Diving deeper into the data, Democratic gains come largely on the backs of Democratic winners who are increasingly younger, browner and definitely more female. The average age of newly elected Democrats, for example, dropped a staggering 7.7 years — from 53.2 to 45.5 years — from only one Congress prior. Alexandria Ocasio-Cortez of New York is slated to be the youngest member at 29 years old. How much will this age phenomenon impact Democratic choices for party leaders where the frontrunners (Nancy Pelosi of California, Steny Hoyer of Maryland and Jim Clyburn of South Carolina) are all in their late 70s? We will soon find out.
Also key to the Democratic victory was their overperformance compared to Hillary Clinton’s 2016 margins within their districts. In competitive districts specifically, the average Democrat bested Clinton’s numbers by about five percentage points, enough to put a number of Trump-won districts into Democratic hands and a few marginally Clinton districts out of reach for Republicans.
But, women proved to be the real winner of the midterms elections. A record high 105 women are projected to be sworn in come January. Ninety are Democrats — a record for the caucus — including Kendra Horn (D) of Oklahoma’s 5th district, who registered the biggest statistical upset of the night by knocking off incumbent Steve Russell (R). Horn started the night with only a seven percent shot at taking the seat, according to forecasters at FiveThirtyEight.com.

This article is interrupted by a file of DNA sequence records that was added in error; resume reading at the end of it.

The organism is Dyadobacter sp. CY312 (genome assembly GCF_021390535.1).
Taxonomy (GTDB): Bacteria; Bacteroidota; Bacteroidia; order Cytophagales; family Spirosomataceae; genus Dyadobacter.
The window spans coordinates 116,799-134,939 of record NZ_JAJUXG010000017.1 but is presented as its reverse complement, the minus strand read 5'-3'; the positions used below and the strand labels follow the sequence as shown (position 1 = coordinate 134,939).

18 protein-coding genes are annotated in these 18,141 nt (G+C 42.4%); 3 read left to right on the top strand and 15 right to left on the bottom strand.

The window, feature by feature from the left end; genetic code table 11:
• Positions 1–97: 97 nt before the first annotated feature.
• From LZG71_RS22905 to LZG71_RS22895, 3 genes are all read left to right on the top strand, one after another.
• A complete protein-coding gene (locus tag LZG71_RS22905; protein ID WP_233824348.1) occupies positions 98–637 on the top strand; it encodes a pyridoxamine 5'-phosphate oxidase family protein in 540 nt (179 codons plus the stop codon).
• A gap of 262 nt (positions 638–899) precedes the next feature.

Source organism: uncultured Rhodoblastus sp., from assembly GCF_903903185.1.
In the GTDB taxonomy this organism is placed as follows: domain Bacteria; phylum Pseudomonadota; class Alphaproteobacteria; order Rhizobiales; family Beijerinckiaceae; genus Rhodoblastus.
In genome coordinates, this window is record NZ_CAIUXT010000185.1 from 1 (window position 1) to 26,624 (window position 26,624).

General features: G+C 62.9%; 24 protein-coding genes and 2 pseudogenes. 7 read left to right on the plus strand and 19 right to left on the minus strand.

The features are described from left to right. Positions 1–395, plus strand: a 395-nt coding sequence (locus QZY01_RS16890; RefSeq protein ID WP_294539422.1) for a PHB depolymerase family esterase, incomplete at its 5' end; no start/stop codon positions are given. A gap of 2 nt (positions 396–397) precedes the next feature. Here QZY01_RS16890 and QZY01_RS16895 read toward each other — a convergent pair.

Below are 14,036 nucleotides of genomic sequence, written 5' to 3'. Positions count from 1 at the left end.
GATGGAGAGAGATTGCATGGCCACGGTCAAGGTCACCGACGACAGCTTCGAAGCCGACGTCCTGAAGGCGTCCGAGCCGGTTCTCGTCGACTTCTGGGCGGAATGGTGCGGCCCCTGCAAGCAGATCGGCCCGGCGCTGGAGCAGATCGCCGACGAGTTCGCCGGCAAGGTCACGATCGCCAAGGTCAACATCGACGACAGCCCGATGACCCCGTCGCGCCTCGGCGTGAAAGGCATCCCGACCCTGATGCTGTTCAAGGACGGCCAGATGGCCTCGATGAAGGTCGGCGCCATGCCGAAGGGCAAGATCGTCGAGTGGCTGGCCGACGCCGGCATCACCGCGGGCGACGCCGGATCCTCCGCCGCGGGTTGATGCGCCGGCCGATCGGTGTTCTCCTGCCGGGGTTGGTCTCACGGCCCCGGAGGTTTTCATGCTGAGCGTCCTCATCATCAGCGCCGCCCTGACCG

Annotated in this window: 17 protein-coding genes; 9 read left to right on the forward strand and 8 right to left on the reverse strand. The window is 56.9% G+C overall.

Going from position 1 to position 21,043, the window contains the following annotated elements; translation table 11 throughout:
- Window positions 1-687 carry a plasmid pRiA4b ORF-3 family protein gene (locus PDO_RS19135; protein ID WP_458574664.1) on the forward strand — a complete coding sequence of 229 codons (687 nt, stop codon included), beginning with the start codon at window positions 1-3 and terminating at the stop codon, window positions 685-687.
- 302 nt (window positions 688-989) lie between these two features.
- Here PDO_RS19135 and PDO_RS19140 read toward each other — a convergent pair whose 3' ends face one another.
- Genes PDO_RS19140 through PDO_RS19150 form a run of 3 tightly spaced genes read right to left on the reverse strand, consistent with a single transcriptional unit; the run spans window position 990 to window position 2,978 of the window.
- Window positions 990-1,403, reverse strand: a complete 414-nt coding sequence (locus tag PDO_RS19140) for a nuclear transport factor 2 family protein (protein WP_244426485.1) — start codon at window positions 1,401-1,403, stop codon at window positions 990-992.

In the end, the Democratic House gains were less like a blue wave and more like a blue high tide. Democrats took care of business in the House; they won back the majority. They may not be able to claim a mandate given their fairly slim majority, but their win means they gain committee chairmanships, agenda privileges, and most important to many, subpoena power. Now we will have to wait and see how they use these powerful tools in the 116th Congress.
This piece originally appeared in USA Today